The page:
14 Chapter One
words, and they often use their bodies to communicate; their verbal com-
munication skills and vocabulary cannot yet keep pace with the intense
emotions they experience over short periods of time.
Preschool and kindergarten children need a number of outlets to
express their physical energy, to manipulate objects for learning, and to try
things out for themselves. The classroom environment needs to provide
opportunities for movement, exploration, and hands-on manipulation of
objects. Teachers must carefully evaluate the daily schedule to make sure
sitting and listening times are briefer than times for hands-on activities.
And they must provide daily outdoor time to meet children’s need to run,
jump, and climb. Preschool and kindergarten teachers must do all of this
in the name of curriculum.
Kathy: “Curriculum is so
much more than a book or a
Laura: “I think it’s very
helpful to say curriculum
is in everything. I have
seen teachers say they
understand this natural
process, but it is not always
being put into practice.
Perhaps they don’t trust it
enough.” Defining curriculum in preschool and kindergarten classrooms is difficult.
It entails so many more things than a literacy lesson or a science activity.
Publishers have produced curriculum kits, curriculum books, curriculum
materials, as well as curricular frameworks and approaches. I propose that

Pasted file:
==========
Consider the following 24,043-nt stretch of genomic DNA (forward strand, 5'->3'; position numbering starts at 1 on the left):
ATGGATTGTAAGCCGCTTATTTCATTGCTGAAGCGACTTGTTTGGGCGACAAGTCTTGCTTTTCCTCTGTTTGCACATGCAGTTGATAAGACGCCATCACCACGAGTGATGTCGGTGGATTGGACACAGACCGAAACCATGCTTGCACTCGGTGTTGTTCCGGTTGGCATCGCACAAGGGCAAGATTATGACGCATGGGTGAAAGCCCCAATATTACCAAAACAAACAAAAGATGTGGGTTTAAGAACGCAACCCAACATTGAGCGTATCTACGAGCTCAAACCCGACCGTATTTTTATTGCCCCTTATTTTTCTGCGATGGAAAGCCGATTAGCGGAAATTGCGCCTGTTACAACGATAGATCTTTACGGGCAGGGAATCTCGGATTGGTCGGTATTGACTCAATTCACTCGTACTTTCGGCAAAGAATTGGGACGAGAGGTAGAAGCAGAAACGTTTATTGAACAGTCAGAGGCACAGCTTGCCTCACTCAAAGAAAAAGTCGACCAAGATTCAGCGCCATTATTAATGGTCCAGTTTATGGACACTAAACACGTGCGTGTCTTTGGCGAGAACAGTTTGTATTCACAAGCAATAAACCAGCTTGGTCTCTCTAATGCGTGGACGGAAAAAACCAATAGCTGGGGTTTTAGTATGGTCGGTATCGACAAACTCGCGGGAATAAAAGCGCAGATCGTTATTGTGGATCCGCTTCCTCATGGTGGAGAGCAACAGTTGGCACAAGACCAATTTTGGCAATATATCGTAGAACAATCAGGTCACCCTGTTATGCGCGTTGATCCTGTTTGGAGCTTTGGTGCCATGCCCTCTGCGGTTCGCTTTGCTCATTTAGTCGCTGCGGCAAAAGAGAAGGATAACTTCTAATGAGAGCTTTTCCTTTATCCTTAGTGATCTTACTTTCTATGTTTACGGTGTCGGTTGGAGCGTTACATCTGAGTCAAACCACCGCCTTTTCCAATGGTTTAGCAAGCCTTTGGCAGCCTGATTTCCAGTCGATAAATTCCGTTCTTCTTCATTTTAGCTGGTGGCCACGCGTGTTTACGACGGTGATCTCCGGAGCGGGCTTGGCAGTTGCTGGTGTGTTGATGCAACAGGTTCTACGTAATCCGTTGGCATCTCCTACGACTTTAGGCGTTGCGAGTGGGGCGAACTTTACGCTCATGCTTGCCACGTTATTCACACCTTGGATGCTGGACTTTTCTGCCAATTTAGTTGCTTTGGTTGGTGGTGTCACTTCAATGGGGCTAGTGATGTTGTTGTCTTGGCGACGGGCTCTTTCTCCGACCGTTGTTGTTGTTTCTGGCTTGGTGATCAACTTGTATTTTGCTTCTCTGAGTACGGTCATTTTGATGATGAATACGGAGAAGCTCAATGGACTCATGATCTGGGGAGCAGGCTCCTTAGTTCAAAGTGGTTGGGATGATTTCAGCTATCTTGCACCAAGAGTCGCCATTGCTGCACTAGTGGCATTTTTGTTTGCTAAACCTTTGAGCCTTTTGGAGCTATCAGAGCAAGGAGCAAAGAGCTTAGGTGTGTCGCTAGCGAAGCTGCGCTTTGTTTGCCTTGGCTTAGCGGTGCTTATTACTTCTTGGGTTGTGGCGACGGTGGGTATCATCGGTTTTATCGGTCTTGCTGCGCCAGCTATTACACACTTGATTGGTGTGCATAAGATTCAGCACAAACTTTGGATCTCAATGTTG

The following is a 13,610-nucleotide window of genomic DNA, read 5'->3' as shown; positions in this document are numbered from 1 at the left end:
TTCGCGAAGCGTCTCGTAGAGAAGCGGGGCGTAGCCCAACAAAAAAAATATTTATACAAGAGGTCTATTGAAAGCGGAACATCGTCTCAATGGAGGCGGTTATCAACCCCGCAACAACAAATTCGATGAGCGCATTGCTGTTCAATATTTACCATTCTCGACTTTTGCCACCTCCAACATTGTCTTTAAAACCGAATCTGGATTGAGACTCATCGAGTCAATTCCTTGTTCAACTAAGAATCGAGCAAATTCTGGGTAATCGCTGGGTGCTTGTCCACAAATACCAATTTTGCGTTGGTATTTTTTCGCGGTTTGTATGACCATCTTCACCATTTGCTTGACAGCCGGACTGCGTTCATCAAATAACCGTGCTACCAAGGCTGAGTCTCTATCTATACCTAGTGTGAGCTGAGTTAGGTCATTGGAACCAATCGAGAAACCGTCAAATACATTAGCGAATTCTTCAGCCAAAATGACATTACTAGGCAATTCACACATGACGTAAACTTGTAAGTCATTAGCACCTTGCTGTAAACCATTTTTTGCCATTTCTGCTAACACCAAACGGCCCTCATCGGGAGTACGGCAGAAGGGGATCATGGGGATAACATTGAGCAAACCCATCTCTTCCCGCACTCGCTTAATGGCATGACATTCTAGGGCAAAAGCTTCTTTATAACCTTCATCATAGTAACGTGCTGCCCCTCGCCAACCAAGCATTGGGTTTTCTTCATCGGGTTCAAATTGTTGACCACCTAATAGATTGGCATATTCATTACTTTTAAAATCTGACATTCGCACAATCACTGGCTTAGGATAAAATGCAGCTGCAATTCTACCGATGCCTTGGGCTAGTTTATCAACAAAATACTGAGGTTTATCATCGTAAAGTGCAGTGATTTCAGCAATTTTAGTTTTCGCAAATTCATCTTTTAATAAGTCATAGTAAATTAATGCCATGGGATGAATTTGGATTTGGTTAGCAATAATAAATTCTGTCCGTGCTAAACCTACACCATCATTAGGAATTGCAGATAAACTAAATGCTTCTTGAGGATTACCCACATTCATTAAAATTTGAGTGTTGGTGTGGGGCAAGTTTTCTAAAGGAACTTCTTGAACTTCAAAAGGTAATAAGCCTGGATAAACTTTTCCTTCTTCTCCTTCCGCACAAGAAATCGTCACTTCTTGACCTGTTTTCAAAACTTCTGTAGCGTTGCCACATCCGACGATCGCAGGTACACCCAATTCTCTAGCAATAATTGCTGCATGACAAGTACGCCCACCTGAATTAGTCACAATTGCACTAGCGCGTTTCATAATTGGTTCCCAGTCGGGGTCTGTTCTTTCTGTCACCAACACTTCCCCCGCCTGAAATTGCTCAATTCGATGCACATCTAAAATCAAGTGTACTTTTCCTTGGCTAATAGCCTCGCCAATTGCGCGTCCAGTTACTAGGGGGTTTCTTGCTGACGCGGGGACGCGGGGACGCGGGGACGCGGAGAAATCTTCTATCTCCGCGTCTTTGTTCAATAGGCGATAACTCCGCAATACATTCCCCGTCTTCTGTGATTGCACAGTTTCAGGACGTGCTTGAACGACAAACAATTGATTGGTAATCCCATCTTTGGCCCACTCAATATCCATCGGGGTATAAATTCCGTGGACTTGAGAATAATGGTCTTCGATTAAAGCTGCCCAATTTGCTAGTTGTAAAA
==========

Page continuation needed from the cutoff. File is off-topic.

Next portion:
none of these completely captures what happens between a skilled early
childhood practitioner and her children—whether in a two and one-half
hour program or in a full-day one. Curriculum is everything that goes on in
a program, from the moment a child arrives until she leaves. Her experi-
ence throughout the time she is there impacts her learning and success.
Curriculum cannot be limited to a box, a book, or a set of materials.
It’s a dynamic process of implementing plans and observing what happens.
A teacher plans engaging activities and experiences for children—that’s
where the box, book, or materials may contribute. As she implements
those plans, she observes to determine the success and involvement of
each individual child as well as the success and involvement of the whole
group. Based on what she observes, she makes adjustments—sometimes
immediately, right in the moment, and sometimes after time has passed
and she’s reflected on what occurred. Skilled teachers are reflective more
than reactive. They are thoughtful and intentional. They are observant
and flexible. And the curriculum they implement is an evolving process of
integrated teacher actions that take place in an ongoing cycle. The follow-
ing graphic identifies five important steps in the curriculum process.